“We cannot be too guarded in our conduct,” whispered Clameran; “we must discover who he is before taking any further steps in this matter.”
Once more, Raoul tried to induce him to give up his project of marrying Madeleine.
“Never!” he exclaimed fiercely, “I will marry her or perish in the attempt!”
He thought that, now they were warned, the danger of being caught was lessened; when on his guard, few people could entrap so experienced and skilful a rogue.
Little did Clameran know that a man who was a hundred-fold more skilful than he was closely pursuing him.
Such are the facts that, with an almost incredible talent for investigation, had been collected and prepared by the stout man with the jovial face who had taken Prosper under his protection, M. Verduret.
Reaching Paris at nine o’clock in the evening, not by the Lyons road as he had said, but by the Orleans train, M. Verduret hurried up to the Archangel, where he found the cashier impatiently expecting him.
“You are about to hear some rich developments,” he said to Prosper, “and see how far back into the past one has to seek for the primary cause of a crime. All things are linked together and dependent upon each other in this world of ours. If Gaston de Clameran had not entered a little cafe at Tarascon to play a game of billiards twenty years ago, your money-safe would not have been robbed three weeks ago.
“Valentine de la Verberie is punished in 1866 for the murder committed for her sake in 1840. Nothing is neglected or forgotten, when stern Retribution asserts her sway. Listen.”
And he forthwith related all that he had discovered, referring, as he went along, to a voluminous manuscript which he had prepared, with many notes and authenticated proofs attached.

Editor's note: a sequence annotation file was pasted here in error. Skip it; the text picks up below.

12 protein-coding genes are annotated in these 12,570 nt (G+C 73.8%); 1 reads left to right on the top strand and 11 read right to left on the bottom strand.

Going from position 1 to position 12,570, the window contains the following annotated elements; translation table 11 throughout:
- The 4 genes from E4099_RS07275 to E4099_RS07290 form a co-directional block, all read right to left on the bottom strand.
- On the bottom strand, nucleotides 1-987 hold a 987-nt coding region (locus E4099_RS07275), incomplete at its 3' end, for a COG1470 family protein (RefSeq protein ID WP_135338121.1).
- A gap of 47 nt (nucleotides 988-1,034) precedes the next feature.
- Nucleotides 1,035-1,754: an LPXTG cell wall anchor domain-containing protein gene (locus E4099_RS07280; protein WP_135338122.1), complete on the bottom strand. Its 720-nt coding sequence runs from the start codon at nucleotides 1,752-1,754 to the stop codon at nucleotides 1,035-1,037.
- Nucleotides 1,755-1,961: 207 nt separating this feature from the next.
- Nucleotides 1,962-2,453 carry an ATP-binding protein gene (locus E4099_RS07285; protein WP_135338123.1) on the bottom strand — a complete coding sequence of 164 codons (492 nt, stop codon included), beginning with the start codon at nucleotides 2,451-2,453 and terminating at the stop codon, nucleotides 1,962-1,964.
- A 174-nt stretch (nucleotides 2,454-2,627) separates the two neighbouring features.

During the last week M. Verduret had not had twenty-four hours’ rest, but he bore no traces of fatigue. His iron muscles braved any amount of labor, and his elastic nature was too well tempered to give way beneath such pressure.
While any other man would have sunk exhausted in a chair, he stood up and described, with the enthusiasm and captivating animation peculiar to him, the minutest details and intricacies of the plot that he had devoted his whole energy to unravelling; personating every character he brought upon the scene to take part in the strange drama, so that his listener was bewildered and dazzled by his brilliant acting.
As Prosper listened to this narrative of events happening twenty years back, the secret conversations as minutely related as if overheard the moment they took place, it sounded more like a romance than a statement of plain facts.
All these ingenious explanations might be logical, but what foundation did they possess? Might they not be the dreams of an excited imagination?